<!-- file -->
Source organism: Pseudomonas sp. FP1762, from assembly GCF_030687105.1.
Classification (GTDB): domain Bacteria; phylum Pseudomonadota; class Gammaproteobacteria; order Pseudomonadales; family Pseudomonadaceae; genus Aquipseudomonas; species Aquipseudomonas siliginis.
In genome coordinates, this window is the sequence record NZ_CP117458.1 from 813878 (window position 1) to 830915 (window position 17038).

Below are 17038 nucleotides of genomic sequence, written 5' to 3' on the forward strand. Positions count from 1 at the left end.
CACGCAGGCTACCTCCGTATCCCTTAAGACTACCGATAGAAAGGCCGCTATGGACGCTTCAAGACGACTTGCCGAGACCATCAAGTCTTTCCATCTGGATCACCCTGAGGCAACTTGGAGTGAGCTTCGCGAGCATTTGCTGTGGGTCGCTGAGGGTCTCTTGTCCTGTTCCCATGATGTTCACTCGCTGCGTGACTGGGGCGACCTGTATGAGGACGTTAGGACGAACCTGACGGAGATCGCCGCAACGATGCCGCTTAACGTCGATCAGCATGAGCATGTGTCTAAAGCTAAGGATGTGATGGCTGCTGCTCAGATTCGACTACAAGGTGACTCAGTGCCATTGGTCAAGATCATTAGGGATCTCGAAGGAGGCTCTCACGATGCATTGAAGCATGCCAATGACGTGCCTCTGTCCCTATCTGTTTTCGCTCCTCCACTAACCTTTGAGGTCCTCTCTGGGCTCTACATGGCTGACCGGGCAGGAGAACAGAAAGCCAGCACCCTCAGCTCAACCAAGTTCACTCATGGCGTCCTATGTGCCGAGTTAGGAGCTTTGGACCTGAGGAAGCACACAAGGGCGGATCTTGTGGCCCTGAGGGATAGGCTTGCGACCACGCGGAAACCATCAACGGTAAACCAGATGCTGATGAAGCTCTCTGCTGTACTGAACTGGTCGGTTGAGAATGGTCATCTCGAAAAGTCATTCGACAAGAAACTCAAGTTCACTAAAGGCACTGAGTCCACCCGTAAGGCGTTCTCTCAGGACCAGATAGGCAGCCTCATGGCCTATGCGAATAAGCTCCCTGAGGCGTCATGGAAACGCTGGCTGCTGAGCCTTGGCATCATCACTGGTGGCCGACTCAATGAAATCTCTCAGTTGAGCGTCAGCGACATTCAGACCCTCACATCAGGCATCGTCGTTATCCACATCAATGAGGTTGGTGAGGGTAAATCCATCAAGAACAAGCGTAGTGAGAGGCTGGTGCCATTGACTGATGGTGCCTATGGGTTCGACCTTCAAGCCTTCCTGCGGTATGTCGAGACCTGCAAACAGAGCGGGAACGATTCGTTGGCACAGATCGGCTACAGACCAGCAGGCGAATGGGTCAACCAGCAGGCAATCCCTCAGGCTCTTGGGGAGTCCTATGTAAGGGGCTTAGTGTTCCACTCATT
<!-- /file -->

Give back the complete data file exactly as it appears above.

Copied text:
Source organism: Pseudomonas sp. FP1762, from assembly GCF_030687105.1.
Classification (GTDB): domain Bacteria; phylum Pseudomonadota; class Gammaproteobacteria; order Pseudomonadales; family Pseudomonadaceae; genus Aquipseudomonas; species Aquipseudomonas siliginis.
In genome coordinates, this window is the sequence record NZ_CP117458.1 from 813878 (window position 1) to 830915 (window position 17038).

Below are 17038 nucleotides of genomic sequence, written 5' to 3' on the forward strand. Positions count from 1 at the left end.
CACGCAGGCTACCTCCGTATCCCTTAAGACTACCGATAGAAAGGCCGCTATGGACGCTTCAAGACGACTTGCCGAGACCATCAAGTCTTTCCATCTGGATCACCCTGAGGCAACTTGGAGTGAGCTTCGCGAGCATTTGCTGTGGGTCGCTGAGGGTCTCTTGTCCTGTTCCCATGATGTTCACTCGCTGCGTGACTGGGGCGACCTGTATGAGGACGTTAGGACGAACCTGACGGAGATCGCCGCAACGATGCCGCTTAACGTCGATCAGCATGAGCATGTGTCTAAAGCTAAGGATGTGATGGCTGCTGCTCAGATTCGACTACAAGGTGACTCAGTGCCATTGGTCAAGATCATTAGGGATCTCGAAGGAGGCTCTCACGATGCATTGAAGCATGCCAATGACGTGCCTCTGTCCCTATCTGTTTTCGCTCCTCCACTAACCTTTGAGGTCCTCTCTGGGCTCTACATGGCTGACCGGGCAGGAGAACAGAAAGCCAGCACCCTCAGCTCAACCAAGTTCACTCATGGCGTCCTATGTGCCGAGTTAGGAGCTTTGGACCTGAGGAAGCACACAAGGGCGGATCTTGTGGCCCTGAGGGATAGGCTTGCGACCACGCGGAAACCATCAACGGTAAACCAGATGCTGATGAAGCTCTCTGCTGTACTGAACTGGTCGGTTGAGAATGGTCATCTCGAAAAGTCATTCGACAAGAAACTCAAGTTCACTAAAGGCACTGAGTCCACCCGTAAGGCGTTCTCTCAGGACCAGATAGGCAGCCTCATGGCCTATGCGAATAAGCTCCCTGAGGCGTCATGGAAACGCTGGCTGCTGAGCCTTGGCATCATCACTGGTGGCCGACTCAATGAAATCTCTCAGTTGAGCGTCAGCGACATTCAGACCCTCACATCAGGCATCGTCGTTATCCACATCAATGAGGTTGGTGAGGGTAAATCCATCAAGAACAAGCGTAGTGAGAGGCTGGTGCCATTGACTGATGGTGCCTATGGGTTCGACCTTCAAGCCTTCCTGCGGTATGTCGAGACCTGCAAACAGAGCGGGAACGATTCGTTGGCACAGATCGGCTACAGACCAGCAGGCGAATGGGTCAACCAGCAGGCAATCCCTCAGGCTCTTGGGGAGTCCTATGTAAGGGGCTTAGTGTTCCACTCATT